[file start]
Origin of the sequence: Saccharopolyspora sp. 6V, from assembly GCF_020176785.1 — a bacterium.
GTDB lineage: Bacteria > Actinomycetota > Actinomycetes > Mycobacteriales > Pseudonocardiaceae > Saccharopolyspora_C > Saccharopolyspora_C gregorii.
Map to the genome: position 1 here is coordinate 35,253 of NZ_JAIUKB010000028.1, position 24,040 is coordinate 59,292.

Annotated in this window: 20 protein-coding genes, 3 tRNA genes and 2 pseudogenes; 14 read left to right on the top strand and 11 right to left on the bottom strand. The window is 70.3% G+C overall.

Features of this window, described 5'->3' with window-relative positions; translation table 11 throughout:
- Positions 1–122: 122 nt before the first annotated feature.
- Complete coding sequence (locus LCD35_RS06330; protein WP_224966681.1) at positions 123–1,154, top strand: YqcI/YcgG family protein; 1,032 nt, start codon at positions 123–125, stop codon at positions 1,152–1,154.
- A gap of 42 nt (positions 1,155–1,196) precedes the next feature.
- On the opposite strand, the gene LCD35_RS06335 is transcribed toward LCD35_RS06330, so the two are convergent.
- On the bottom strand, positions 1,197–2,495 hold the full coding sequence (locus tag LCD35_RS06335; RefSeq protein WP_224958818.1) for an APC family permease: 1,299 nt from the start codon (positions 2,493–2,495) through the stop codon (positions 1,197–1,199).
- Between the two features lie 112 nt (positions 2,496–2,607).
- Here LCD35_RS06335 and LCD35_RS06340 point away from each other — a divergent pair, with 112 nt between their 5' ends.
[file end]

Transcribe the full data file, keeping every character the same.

Origin of the sequence: Saccharopolyspora sp. 6V, from assembly GCF_020176785.1 — a bacterium.
GTDB lineage: Bacteria > Actinomycetota > Actinomycetes > Mycobacteriales > Pseudonocardiaceae > Saccharopolyspora_C > Saccharopolyspora_C gregorii.
Map to the genome: position 1 here is coordinate 35,253 of NZ_JAIUKB010000028.1, position 24,040 is coordinate 59,292.

Annotated in this window: 20 protein-coding genes, 3 tRNA genes and 2 pseudogenes; 14 read left to right on the top strand and 11 right to left on the bottom strand. The window is 70.3% G+C overall.

Features of this window, described 5'->3' with window-relative positions; translation table 11 throughout:
- Positions 1–122: 122 nt before the first annotated feature.
- Complete coding sequence (locus LCD35_RS06330; protein WP_224966681.1) at positions 123–1,154, top strand: YqcI/YcgG family protein; 1,032 nt, start codon at positions 123–125, stop codon at positions 1,152–1,154.
- A gap of 42 nt (positions 1,155–1,196) precedes the next feature.
- On the opposite strand, the gene LCD35_RS06335 is transcribed toward LCD35_RS06330, so the two are convergent.
- On the bottom strand, positions 1,197–2,495 hold the full coding sequence (locus tag LCD35_RS06335; RefSeq protein WP_224958818.1) for an APC family permease: 1,299 nt from the start codon (positions 2,493–2,495) through the stop codon (positions 1,197–1,199).
- Between the two features lie 112 nt (positions 2,496–2,607).
- Here LCD35_RS06335 and LCD35_RS06340 point away from each other — a divergent pair, with 112 nt between their 5' ends.